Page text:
Los Angeles

With ‘Second Act,' Jennifer Lopez Makes Her Own Opportunity

Jennifer Lopez learned a long time ago that in the entertainment business you can't just sit around waiting for opportunities, you have to make them for yourself. It's the simple reason "Second Act," her first film in three years and her long-awaited return to the glossy, modern-day fairy tale, exists.

"I'm quite particular," Lopez said on a recent afternoon in Los Angeles. "I've been offered a couple of movies over the past couple of years but unless it's the right thing and I get the right types of opportunities, I'd rather create them. That's mine and Elaine's mantra. We don't force things, but we don't wait around either ... If no one is giving us the stories that we want to tell, then we'll create them ourselves."

Elaine is Elaine Goldsmith-Thomas, Lopez's longtime friend and producing partner who've worked together on projects like "The Boy Next Door" and "Shades of Blue." ''Second Act," which hits theaters nationwide Friday, was her idea. She thought that Lopez would be the right woman to play the 40-year-old big box store worker with business savvy but no degree who gets a chance to prove herself to Madison Avenue's elite. A little bit "Working Girl," a little bit "It's A Wonderful Life," it was right up Lopez's alley.

"We're stuck on these movies because we know, we grew up on them and we know. They're necessary. People need inspiration. They need to believe in a fairy tale," Lopez said. "I think that is the evolution of the romantic comedy. It's not so much about falling in love with Prince Charming, it's about falling in love with yourself and your life and realizing that you have to be the love of your life."

Lopez, 49, said she even cried describing the story in a pitch meeting to STXfilms Chairman Adam Fogelson ("Our great champion," she said), who agreed on the spot to make the movie.

"(He) believes in these types of movies and believes in women producers," she said.

They signed on a director, Peter Segal ("50 First Dates"), carved out some time in Lopez's busy schedule ("I literally think she's the busiest person on the planet earth," Segal laughed) and got to filming in New York City, which proved to be its own kind of challenge.

"It was crazy shooting in New York with her," Segal said. "I remember one scene we're in Central Park, going down the mall, the promenade with her, you know the same one of 'Kramer vs Kramer' and 'When Harry Met Sally' and there are all the vendors who are selling caricatures, and their sketches are like Michael Jackson and Barack Obama and Jennifer Lopez! It's like, 'Hey can we turn those around?' She's everywhere."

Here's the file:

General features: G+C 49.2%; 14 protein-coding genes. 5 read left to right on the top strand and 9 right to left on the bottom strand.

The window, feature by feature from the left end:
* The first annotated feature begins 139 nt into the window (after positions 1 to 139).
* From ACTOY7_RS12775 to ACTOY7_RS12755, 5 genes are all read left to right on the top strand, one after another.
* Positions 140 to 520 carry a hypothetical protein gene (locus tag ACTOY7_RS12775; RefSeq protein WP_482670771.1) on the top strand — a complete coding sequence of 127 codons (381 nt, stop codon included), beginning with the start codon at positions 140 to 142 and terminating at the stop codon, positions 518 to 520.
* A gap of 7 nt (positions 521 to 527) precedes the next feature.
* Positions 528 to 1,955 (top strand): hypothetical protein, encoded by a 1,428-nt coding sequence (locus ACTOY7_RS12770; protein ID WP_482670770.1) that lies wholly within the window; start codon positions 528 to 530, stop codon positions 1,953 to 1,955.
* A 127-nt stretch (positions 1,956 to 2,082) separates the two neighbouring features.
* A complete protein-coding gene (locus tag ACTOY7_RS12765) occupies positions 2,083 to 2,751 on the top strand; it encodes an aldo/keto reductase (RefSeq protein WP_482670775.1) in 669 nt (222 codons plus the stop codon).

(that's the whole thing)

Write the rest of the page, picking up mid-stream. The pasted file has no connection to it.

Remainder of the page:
Then there were the ever present looky-loos and paparazzi, some of whom they had to digitally erase from shots in post-production.

It's just part of doing business with Lopez, an industry unto herself. She knows she is tough to pin down, but always makes sure to give her all when she's there.

"Everyone who gets in business with me has to bear with me a little bit because I do so much and I always want to be great when I'm in front of you," she said. "Once you get in the rhythm of that, you're like, ok she's going to show up. It may take her a minute for me to get her but when I get her, she's going to be 100."

She hopes that people find inspiration and hope in "Second Act." One person who already found himself quite emotional about the film is Lopez's boyfriend Alex Rodriguez, who related to being self-conscious about not having a college degree.

"He didn't get to go to college because he went into the big leagues at 18-years-old and he always missed that," Lopez said. "When he saw it he was like 'I felt inadequate because of that.' He's one of the greatest baseball players of all time who has made some of the biggest contracts, but it's not about that, you can feel inadequate being measured up to others because of their privilege and intelligence."

Lopez herself only attended one year of college, but for her, that was a choice that was necessary to jump-start her performing career. Still, she remembers feeling self-conscious and not worthy of some of her successes early on, like becoming the first Latin actress to get $1 million for a role ("Selena").

"I probably didn't realize how important it was. I was so young at the time. And there was a lot of to-do made about that," Lopez said. "Back then you were kind of ashamed like maybe I didn't deserve this. You come from a culture where you don't ask for anything. But now I realize that it was important because our community needed that boost to say, 'Yes we are just as valuable as any other actor playing leading role in Hollywood in a big film.'"

Lopez doesn't like the word "reinvention" — it implies that you have to be something different than you are — but rather she prefers "evolution." And she believes change is happening in the entertainment film industry because women are forcing it to.

"It takes time for us to believe in ourselves. I didn't believe it back then and it happened to me," she added. "Now I'm at a point in my life where I think yes, I do have worth and value and I should be compensated in this way or that way and I do deserve to have a good life and I do deserve to have love... We all are our own activists, we all are our own change, we all are our own vessel to have the life that we deserve but we have to believe that we deserve it."

Copyright AP - Associated Press
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